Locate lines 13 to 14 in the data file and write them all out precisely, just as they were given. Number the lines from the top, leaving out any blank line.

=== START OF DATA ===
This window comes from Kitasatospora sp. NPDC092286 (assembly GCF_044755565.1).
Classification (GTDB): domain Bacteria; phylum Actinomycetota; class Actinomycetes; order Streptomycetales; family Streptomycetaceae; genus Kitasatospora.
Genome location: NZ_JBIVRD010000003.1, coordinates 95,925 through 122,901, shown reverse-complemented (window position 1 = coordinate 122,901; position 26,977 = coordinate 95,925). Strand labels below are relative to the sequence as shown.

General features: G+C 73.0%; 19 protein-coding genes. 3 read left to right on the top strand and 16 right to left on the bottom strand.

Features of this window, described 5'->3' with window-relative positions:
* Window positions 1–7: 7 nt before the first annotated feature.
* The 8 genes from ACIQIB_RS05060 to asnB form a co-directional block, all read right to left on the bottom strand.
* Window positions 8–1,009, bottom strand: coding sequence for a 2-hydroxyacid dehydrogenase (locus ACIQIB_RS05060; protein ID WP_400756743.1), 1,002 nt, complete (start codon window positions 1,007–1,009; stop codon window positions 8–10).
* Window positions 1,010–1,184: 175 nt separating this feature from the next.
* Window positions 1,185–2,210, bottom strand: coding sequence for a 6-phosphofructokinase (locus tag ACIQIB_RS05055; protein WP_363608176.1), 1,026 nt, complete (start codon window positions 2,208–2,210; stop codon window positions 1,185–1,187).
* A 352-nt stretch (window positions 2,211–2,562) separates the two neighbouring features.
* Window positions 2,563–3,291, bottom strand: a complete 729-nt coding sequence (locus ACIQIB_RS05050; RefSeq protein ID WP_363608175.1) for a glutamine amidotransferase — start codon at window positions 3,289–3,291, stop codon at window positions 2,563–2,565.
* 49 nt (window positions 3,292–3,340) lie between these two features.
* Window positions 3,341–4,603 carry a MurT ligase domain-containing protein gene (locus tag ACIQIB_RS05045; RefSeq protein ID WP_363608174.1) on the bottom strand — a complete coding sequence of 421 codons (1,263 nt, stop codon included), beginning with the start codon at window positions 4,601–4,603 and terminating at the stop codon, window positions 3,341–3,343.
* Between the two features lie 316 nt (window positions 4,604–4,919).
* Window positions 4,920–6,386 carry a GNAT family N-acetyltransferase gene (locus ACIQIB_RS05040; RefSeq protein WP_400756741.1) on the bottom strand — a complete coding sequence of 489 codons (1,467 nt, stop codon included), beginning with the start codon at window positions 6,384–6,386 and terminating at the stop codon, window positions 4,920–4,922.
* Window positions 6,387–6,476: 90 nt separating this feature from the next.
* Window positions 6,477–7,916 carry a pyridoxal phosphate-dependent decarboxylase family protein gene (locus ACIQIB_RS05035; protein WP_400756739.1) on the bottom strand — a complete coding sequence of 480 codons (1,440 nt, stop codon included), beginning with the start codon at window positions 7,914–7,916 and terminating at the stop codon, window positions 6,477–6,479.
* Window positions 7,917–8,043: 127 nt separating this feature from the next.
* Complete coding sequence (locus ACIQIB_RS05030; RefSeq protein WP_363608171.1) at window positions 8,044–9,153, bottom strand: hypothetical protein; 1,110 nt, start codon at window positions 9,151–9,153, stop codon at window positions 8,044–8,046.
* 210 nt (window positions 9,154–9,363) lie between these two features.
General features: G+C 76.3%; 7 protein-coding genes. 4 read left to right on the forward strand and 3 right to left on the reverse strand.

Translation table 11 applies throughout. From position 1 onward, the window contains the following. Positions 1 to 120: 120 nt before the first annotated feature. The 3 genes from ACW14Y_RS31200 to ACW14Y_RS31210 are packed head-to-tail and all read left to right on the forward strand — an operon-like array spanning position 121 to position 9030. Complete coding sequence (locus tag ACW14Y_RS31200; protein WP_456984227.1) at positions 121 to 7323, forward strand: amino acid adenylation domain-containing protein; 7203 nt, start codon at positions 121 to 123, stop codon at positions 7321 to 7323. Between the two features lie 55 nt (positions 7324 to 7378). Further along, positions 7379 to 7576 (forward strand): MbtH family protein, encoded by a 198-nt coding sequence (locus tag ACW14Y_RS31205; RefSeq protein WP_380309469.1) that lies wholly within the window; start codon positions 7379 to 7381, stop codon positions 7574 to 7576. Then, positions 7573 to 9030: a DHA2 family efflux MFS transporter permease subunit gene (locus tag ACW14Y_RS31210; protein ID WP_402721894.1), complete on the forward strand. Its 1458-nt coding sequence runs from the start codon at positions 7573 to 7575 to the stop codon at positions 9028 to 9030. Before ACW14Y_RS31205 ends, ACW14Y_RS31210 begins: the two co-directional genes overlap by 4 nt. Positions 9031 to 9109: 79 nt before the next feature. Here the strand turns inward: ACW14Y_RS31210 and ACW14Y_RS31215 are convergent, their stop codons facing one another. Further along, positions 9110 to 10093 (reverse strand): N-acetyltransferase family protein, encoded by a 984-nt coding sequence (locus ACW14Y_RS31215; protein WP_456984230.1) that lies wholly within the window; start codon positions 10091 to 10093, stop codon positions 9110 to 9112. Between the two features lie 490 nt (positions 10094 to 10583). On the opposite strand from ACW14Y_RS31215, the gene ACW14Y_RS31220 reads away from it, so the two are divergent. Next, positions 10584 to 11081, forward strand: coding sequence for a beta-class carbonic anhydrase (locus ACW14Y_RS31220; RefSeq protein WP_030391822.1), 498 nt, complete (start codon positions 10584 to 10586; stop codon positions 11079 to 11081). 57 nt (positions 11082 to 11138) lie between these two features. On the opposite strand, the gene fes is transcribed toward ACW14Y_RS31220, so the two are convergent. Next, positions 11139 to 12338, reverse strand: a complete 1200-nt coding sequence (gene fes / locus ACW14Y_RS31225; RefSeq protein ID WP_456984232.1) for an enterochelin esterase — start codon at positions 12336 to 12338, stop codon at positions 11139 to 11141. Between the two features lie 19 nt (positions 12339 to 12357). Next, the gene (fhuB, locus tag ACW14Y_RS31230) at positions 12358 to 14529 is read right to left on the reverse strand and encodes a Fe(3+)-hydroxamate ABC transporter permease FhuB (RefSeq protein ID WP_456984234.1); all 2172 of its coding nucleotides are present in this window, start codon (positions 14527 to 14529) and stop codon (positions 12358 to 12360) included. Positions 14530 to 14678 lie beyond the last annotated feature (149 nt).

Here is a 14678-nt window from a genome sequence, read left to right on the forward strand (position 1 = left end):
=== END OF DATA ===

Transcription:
* 49 nt (window positions 3,292–3,340) lie between these two features.
* Window positions 3,341–4,603 carry a MurT ligase domain-containing protein gene (locus tag ACIQIB_RS05045; RefSeq protein ID WP_363608174.1) on the bottom strand — a complete coding sequence of 421 codons (1,263 nt, stop codon included), beginning with the start codon at window positions 4,601–4,603 and terminating at the stop codon, window positions 3,341–3,343.